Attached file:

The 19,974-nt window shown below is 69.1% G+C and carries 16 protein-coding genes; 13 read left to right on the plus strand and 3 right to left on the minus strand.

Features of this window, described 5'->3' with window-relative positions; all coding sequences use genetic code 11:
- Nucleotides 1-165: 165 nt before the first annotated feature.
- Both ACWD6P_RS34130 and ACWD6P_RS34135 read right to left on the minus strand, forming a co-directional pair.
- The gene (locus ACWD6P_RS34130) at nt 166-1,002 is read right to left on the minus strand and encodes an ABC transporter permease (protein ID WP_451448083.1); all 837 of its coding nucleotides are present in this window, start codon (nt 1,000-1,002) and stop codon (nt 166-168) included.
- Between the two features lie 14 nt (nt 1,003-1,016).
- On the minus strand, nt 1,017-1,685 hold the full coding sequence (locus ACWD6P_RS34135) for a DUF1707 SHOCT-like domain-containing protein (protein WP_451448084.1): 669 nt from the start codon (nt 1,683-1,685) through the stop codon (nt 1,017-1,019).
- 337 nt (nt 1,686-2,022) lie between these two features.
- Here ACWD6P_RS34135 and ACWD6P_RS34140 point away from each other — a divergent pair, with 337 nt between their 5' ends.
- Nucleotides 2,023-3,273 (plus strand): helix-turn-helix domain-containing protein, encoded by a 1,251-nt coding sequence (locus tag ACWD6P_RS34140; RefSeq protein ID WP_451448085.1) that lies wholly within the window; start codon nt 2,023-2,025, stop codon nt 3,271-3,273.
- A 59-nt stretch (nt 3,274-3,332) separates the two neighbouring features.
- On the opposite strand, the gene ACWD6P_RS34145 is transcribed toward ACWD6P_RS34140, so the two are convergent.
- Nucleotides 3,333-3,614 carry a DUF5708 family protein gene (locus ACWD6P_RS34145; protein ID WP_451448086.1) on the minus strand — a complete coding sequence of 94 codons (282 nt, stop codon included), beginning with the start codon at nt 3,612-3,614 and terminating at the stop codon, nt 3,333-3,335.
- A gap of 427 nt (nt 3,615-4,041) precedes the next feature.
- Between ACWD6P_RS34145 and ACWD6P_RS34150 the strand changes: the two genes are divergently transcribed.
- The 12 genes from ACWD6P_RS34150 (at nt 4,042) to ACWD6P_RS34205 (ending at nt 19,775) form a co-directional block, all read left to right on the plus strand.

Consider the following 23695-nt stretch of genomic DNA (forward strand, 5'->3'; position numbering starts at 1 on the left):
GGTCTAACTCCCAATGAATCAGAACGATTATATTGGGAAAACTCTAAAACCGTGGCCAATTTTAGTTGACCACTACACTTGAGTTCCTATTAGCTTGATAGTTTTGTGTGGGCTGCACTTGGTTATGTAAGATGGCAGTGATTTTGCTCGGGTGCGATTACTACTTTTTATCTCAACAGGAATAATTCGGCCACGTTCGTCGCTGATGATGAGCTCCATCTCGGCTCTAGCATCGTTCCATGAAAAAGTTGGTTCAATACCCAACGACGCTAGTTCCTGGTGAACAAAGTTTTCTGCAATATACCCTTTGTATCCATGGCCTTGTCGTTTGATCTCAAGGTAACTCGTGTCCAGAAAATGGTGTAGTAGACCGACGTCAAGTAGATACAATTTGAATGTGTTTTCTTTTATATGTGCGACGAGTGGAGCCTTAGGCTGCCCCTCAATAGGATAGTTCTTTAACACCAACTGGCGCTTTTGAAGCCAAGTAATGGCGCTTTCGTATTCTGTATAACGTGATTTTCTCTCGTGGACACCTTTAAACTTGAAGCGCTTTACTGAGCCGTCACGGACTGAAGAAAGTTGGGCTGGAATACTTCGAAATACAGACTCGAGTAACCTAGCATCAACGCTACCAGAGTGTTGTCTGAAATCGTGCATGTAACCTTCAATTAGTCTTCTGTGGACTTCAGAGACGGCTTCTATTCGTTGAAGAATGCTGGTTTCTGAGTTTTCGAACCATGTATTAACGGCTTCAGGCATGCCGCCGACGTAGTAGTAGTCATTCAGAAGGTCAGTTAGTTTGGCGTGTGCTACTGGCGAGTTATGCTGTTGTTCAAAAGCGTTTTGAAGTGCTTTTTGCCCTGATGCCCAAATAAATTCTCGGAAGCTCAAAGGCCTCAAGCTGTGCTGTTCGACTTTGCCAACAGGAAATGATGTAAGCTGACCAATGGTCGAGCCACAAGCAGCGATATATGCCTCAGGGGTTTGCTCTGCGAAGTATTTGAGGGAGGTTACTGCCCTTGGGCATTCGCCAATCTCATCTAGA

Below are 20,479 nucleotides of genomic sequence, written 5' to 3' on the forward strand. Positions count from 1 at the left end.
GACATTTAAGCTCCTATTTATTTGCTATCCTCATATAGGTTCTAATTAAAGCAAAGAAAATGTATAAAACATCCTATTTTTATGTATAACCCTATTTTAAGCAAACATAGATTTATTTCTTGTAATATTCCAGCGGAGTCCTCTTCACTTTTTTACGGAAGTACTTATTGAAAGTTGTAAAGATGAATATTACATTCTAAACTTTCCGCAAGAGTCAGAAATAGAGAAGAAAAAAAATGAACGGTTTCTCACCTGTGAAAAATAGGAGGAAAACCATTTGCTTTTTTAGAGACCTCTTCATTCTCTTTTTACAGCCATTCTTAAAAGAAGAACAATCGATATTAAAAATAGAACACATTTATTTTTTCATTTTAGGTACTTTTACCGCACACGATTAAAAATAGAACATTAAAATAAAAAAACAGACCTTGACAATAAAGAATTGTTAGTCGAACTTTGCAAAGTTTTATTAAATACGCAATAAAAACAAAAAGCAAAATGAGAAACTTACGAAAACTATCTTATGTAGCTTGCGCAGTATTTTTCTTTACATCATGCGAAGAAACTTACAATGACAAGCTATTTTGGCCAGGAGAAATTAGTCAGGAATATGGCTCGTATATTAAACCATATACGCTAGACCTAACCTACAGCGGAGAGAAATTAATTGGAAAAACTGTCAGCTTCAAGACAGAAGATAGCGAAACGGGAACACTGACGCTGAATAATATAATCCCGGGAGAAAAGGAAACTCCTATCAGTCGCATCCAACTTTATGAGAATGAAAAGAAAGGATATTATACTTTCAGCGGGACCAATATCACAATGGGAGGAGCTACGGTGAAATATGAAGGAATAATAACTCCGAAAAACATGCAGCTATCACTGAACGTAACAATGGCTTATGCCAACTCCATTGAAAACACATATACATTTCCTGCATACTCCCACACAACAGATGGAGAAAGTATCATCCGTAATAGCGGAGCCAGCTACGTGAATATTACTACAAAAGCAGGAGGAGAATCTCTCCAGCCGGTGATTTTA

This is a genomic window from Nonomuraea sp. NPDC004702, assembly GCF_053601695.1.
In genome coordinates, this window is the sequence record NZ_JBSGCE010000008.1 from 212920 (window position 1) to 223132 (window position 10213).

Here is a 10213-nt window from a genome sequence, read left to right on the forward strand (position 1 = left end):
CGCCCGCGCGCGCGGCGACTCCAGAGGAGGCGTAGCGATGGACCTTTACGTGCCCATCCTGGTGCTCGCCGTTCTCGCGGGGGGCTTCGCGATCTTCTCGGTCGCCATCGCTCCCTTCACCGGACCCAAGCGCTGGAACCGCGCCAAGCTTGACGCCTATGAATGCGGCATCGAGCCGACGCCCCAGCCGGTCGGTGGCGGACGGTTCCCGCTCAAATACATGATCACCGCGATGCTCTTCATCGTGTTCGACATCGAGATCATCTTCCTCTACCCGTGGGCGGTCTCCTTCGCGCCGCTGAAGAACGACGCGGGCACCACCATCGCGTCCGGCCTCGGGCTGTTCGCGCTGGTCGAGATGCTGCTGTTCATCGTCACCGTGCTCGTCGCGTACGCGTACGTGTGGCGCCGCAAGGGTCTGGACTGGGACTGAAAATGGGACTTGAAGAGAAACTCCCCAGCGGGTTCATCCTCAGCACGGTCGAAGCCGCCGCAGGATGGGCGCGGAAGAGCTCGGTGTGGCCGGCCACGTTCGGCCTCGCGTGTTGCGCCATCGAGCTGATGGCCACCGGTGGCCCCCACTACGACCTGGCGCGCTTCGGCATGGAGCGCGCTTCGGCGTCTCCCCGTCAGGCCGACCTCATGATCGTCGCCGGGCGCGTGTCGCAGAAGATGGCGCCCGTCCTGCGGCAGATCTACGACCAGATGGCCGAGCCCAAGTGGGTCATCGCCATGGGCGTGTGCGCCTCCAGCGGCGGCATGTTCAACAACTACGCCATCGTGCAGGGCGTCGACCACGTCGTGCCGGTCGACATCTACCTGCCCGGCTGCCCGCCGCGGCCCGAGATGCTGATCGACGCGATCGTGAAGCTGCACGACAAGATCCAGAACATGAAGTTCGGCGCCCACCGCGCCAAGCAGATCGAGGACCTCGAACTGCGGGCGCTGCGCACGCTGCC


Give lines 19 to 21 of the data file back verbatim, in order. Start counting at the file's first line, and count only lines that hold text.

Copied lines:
Below are 20,479 nucleotides of genomic sequence, written 5' to 3' on the forward strand. Positions count from 1 at the left end.
GACATTTAAGCTCCTATTTATTTGCTATCCTCATATAGGTTCTAATTAAAGCAAAGAAAATGTATAAAACATCCTATTTTTATGTATAACCCTATTTTAAGCAAACATAGATTTATTTCTTGTAATATTCCAGCGGAGTCCTCTTCACTTTTTTACGGAAGTACTTATTGAAAGTTGTAAAGATGAATATTACATTCTAAACTTTCCGCAAGAGTCAGAAATAGAGAAGAAAAAAAATGAACGGTTTCTCACCTGTGAAAAATAGGAGGAAAACCATTTGCTTTTTTAGAGACCTCTTCATTCTCTTTTTACAGCCATTCTTAAAAGAAGAACAATCGATATTAAAAATAGAACACATTTATTTTTTCATTTTAGGTACTTTTACCGCACACGATTAAAAATAGAACATTAAAATAAAAAAACAGACCTTGACAATAAAGAATTGTTAGTCGAACTTTGCAAAGTTTTATTAAATACGCAATAAAAACAAAAAGCAAAATGAGAAACTTACGAAAACTATCTTATGTAGCTTGCGCAGTATTTTTCTTTACATCATGCGAAGAAACTTACAATGACAAGCTATTTTGGCCAGGAGAAATTAGTCAGGAATATGGCTCGTATATTAAACCATATACGCTAGACCTAACCTACAGCGGAGAGAAATTAATTGGAAAAACTGTCAGCTTCAAGACAGAAGATAGCGAAACGGGAACACTGACGCTGAATAATATAATCCCGGGAGAAAAGGAAACTCCTATCAGTCGCATCCAACTTTATGAGAATGAAAAGAAAGGATATTATACTTTCAGCGGGACCAATATCACAATGGGAGGAGCTACGGTGAAATATGAAGGAATAATAACTCCGAAAAACATGCAGCTATCACTGAACGTAACAATGGCTTATGCCAACTCCATTGAAAACACATATACATTTCCTGCATACTCCCACACAACAGATGGAGAAAGTATCATCCGTAATAGCGGAGCCAGCTACGTGAATATTACTACAAAAGCAGGAGGAGAATCTCTCCAGCCGGTGATTTTA

This is a genomic window from Nonomuraea sp. NPDC004702, assembly GCF_053601695.1.